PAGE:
Non-linear turbidity-discharge relationships are explored in the context of sediment sourcing and event-driven hysteresis using long-term (≥12 year) turbidity observations from the tidal freshwater and saline estuary of the Hudson River. At four locations spanning 175 km, turbidity generally increased with discharge but did not follow a constant log-log dependence, in part due to event-driven adjustments in sediment availability. Following major sediment inputs from extreme precipitation and discharge events in 2011, turbidity in the tidal river increased by 20-50% for a given discharge. The coherent shifts in the turbidity-discharge relationship along the tidal river over the subsequent 2 years suggest that the 2011 events increased sediment availability for resuspension. In the saline estuary, changes in the sediment-discharge relationship were less apparent after the high discharge events, indicating that greater background turbidity due to internal sources make event-driven inputs less important in the saline estuary at interannual time scales.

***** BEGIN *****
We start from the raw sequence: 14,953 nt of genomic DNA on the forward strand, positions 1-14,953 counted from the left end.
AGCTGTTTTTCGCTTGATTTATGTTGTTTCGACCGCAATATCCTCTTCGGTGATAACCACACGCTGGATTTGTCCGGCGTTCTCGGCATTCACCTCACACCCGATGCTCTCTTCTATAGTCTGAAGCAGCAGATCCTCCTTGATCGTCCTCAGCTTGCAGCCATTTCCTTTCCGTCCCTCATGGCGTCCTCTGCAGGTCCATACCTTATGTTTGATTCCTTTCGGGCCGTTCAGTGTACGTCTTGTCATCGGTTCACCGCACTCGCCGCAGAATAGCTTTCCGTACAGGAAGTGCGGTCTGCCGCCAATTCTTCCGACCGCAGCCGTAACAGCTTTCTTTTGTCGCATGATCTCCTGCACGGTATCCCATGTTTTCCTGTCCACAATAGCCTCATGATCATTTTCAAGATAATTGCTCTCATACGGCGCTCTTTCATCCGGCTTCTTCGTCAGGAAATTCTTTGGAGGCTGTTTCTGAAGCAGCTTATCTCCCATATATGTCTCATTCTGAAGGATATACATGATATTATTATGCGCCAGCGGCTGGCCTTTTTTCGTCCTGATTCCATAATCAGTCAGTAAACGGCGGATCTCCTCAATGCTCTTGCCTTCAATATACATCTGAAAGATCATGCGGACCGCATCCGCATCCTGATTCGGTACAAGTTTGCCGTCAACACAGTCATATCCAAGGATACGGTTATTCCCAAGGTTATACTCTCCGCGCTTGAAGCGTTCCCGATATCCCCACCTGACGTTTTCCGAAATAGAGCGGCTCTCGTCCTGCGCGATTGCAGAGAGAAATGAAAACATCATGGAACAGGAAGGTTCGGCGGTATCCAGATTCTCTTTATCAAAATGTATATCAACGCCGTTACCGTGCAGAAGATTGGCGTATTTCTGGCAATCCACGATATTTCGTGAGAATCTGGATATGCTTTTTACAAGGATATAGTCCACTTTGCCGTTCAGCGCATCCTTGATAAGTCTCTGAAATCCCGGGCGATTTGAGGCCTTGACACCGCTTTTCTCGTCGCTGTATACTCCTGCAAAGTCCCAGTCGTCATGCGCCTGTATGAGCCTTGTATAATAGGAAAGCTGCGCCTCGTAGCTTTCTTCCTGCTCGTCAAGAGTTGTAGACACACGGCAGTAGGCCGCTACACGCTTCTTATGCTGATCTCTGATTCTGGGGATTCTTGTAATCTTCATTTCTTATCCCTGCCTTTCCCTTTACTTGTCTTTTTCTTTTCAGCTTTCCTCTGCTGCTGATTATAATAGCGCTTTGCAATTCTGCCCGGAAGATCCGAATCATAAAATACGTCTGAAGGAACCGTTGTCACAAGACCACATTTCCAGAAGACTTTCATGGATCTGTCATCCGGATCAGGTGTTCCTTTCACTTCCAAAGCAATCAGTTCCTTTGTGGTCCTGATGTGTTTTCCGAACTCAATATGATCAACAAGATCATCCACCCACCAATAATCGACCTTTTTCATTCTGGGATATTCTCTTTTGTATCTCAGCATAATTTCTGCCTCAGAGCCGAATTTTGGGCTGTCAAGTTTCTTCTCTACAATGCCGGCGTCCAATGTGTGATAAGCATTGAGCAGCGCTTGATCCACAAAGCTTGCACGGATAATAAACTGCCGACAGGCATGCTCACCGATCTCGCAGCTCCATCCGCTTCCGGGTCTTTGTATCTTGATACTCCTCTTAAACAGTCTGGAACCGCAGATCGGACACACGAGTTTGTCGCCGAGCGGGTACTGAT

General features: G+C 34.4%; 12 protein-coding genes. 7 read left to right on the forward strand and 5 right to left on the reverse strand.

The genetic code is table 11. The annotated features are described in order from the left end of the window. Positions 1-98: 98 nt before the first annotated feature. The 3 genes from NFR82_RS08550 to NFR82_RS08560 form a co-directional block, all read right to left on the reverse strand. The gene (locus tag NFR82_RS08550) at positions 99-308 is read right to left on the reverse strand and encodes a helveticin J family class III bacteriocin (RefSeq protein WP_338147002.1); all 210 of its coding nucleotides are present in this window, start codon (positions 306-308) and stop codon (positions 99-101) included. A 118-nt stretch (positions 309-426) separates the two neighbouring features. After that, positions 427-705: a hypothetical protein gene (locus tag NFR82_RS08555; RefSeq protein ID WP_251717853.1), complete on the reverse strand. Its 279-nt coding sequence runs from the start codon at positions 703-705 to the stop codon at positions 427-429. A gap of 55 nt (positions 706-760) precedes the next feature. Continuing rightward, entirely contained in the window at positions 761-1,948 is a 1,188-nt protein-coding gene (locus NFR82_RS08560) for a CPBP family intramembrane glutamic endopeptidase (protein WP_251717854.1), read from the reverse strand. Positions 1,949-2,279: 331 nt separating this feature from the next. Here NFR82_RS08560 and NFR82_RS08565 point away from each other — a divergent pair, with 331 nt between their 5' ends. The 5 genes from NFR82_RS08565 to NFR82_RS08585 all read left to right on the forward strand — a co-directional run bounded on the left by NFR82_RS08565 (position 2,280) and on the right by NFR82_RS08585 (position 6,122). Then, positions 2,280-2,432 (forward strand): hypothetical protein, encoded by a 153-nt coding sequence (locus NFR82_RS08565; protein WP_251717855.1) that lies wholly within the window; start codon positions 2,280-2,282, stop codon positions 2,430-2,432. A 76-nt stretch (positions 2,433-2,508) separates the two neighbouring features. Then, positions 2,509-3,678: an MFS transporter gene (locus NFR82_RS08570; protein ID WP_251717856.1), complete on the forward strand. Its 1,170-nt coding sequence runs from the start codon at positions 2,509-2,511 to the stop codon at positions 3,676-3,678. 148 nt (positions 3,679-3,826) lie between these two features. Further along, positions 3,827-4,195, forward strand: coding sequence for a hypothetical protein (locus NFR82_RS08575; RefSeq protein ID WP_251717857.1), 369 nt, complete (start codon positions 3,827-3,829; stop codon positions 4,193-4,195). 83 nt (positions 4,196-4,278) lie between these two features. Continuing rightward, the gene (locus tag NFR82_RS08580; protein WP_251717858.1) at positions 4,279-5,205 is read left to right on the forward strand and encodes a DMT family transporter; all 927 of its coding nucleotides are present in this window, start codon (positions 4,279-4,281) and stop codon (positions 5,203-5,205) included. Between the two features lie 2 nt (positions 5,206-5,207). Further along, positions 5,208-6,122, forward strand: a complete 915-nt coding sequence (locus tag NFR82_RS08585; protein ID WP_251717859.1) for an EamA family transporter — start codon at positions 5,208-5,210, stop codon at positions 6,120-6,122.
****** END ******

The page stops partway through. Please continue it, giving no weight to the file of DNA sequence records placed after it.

About this article
This article, submitted for publication in Geophysical Research Letters in 2020, uses turbidity observations to characterize estuary response following extreme discharge such as from storm-related flooding, which can be a proxy for sediment release from dam removals. This preprint is available at the Earth and Space Science Open Archive.
Ralston, David, Brian Yellen, Jonathan Woodruff, and Sarah Fernald. 2020. “Turbidity hysteresis in an estuary and tidal river following an extreme discharge event.” Earth and Space Science Open Archive. April 30. Doi:10.1002/essoar.10502535.2